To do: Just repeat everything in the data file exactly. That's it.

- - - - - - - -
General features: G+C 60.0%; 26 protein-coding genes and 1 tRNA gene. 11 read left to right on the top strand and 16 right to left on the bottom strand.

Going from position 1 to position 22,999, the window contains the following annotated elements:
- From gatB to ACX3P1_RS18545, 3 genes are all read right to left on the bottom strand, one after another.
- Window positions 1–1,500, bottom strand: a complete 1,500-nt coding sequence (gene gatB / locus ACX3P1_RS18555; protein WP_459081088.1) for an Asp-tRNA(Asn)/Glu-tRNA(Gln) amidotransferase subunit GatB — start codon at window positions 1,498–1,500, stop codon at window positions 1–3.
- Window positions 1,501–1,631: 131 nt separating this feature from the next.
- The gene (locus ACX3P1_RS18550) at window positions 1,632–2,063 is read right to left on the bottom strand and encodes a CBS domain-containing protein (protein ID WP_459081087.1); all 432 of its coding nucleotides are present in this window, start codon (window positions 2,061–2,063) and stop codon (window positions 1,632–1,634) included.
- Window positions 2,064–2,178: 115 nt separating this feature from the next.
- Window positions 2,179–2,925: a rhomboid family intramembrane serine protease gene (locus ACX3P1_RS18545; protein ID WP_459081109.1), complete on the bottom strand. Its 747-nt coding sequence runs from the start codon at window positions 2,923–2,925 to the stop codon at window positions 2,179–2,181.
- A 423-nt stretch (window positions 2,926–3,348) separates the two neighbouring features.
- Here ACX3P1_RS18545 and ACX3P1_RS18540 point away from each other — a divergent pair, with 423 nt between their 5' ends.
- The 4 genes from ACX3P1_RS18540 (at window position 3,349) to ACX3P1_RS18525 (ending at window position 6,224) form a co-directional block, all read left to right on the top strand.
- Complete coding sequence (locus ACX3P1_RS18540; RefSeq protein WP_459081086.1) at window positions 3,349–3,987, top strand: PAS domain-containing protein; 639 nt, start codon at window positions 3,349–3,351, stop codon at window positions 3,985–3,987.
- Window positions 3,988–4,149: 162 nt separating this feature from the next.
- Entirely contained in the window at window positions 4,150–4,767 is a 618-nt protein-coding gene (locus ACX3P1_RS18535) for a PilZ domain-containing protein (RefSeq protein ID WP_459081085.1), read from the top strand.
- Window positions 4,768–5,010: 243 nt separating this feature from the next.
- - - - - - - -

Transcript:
General features: G+C 60.0%; 26 protein-coding genes and 1 tRNA gene. 11 read left to right on the top strand and 16 right to left on the bottom strand.

Going from position 1 to position 22,999, the window contains the following annotated elements:
- From gatB to ACX3P1_RS18545, 3 genes are all read right to left on the bottom strand, one after another.
- Window positions 1–1,500, bottom strand: a complete 1,500-nt coding sequence (gene gatB / locus ACX3P1_RS18555; protein WP_459081088.1) for an Asp-tRNA(Asn)/Glu-tRNA(Gln) amidotransferase subunit GatB — start codon at window positions 1,498–1,500, stop codon at window positions 1–3.
- Window positions 1,501–1,631: 131 nt separating this feature from the next.
- The gene (locus ACX3P1_RS18550) at window positions 1,632–2,063 is read right to left on the bottom strand and encodes a CBS domain-containing protein (protein ID WP_459081087.1); all 432 of its coding nucleotides are present in this window, start codon (window positions 2,061–2,063) and stop codon (window positions 1,632–1,634) included.
- Window positions 2,064–2,178: 115 nt separating this feature from the next.
- Window positions 2,179–2,925: a rhomboid family intramembrane serine protease gene (locus ACX3P1_RS18545; protein ID WP_459081109.1), complete on the bottom strand. Its 747-nt coding sequence runs from the start codon at window positions 2,923–2,925 to the stop codon at window positions 2,179–2,181.
- A 423-nt stretch (window positions 2,926–3,348) separates the two neighbouring features.
- Here ACX3P1_RS18545 and ACX3P1_RS18540 point away from each other — a divergent pair, with 423 nt between their 5' ends.
- The 4 genes from ACX3P1_RS18540 (at window position 3,349) to ACX3P1_RS18525 (ending at window position 6,224) form a co-directional block, all read left to right on the top strand.
- Complete coding sequence (locus ACX3P1_RS18540; RefSeq protein WP_459081086.1) at window positions 3,349–3,987, top strand: PAS domain-containing protein; 639 nt, start codon at window positions 3,349–3,351, stop codon at window positions 3,985–3,987.
- Window positions 3,988–4,149: 162 nt separating this feature from the next.
- Entirely contained in the window at window positions 4,150–4,767 is a 618-nt protein-coding gene (locus ACX3P1_RS18535) for a PilZ domain-containing protein (RefSeq protein ID WP_459081085.1), read from the top strand.
- Window positions 4,768–5,010: 243 nt separating this feature from the next.